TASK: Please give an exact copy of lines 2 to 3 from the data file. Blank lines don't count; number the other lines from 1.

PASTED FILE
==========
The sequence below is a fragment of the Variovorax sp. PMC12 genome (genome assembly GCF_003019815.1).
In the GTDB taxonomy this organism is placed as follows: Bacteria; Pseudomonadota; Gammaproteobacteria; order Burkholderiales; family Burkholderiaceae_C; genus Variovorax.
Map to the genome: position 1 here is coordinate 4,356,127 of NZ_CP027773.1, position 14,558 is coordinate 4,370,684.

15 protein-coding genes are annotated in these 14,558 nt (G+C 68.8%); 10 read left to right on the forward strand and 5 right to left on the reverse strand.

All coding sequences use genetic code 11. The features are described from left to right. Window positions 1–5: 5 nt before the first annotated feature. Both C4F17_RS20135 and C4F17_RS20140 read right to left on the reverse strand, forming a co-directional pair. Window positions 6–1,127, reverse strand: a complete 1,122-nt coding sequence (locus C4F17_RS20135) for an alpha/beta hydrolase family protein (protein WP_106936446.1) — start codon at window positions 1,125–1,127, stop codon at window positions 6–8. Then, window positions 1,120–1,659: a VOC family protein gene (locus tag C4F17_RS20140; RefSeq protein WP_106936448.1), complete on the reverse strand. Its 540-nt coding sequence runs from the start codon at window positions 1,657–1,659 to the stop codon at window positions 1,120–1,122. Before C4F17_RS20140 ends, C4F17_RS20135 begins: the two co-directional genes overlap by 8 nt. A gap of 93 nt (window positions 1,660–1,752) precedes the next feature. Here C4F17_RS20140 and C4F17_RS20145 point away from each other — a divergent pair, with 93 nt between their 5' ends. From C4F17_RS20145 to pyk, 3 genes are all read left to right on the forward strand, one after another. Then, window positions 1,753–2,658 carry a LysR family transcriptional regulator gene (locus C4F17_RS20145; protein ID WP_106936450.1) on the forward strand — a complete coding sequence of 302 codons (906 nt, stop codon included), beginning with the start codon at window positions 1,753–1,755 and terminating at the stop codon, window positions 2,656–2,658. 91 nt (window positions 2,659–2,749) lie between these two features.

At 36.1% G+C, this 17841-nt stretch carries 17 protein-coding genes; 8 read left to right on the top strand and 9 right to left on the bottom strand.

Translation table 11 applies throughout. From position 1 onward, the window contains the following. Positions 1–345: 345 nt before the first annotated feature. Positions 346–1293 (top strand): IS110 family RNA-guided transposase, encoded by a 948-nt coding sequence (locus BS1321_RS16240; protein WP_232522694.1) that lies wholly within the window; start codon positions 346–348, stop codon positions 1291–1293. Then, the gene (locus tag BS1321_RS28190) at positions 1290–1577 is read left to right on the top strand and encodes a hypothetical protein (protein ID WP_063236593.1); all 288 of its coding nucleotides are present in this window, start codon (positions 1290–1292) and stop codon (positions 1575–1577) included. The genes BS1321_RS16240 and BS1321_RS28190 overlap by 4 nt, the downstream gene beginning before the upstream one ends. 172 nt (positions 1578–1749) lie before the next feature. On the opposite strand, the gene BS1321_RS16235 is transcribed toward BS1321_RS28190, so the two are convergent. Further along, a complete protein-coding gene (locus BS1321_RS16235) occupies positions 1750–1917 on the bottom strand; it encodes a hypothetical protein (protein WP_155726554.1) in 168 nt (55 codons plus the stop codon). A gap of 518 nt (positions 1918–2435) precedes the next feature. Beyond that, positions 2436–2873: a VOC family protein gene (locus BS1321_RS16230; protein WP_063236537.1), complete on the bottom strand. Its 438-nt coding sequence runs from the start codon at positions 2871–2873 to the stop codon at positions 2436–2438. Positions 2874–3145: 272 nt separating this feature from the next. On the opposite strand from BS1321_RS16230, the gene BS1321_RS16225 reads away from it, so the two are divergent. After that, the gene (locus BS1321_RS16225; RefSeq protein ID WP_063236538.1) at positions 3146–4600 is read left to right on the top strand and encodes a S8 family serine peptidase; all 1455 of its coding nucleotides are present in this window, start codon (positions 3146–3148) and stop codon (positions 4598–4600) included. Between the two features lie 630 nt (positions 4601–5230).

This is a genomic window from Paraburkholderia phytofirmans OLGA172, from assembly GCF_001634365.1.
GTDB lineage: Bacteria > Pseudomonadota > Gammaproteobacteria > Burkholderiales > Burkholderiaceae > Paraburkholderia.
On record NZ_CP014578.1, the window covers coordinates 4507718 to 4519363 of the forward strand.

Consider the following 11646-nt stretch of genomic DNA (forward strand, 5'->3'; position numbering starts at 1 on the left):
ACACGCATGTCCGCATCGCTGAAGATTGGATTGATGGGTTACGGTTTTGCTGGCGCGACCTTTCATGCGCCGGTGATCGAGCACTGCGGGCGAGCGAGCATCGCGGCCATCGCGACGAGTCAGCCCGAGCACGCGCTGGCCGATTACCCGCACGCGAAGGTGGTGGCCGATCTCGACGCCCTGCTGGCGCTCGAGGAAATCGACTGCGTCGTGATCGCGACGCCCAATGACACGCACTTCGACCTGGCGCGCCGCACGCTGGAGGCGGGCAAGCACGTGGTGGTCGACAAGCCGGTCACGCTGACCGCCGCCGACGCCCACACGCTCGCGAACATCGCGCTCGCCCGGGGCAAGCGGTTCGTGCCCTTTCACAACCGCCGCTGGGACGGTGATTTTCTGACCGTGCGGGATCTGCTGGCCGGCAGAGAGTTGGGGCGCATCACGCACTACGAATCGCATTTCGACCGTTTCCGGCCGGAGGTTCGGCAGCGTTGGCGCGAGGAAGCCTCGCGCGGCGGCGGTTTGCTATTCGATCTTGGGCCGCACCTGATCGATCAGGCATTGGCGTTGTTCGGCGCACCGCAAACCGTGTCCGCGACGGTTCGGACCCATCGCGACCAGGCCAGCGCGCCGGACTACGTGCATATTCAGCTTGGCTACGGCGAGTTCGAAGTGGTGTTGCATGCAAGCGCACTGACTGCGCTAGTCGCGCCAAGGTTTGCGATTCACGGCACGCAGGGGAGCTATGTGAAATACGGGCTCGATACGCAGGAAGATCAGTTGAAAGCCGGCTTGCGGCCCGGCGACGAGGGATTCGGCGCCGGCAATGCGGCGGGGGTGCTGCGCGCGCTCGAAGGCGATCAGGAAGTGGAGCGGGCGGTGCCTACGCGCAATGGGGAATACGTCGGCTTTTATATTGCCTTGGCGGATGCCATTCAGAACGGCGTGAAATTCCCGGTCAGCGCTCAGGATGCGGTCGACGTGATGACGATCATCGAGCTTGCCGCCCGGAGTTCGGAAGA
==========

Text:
In the GTDB taxonomy this organism is placed as follows: Bacteria; Pseudomonadota; Gammaproteobacteria; order Burkholderiales; family Burkholderiaceae_C; genus Variovorax.
Map to the genome: position 1 here is coordinate 4,356,127 of NZ_CP027773.1, position 14,558 is coordinate 4,370,684.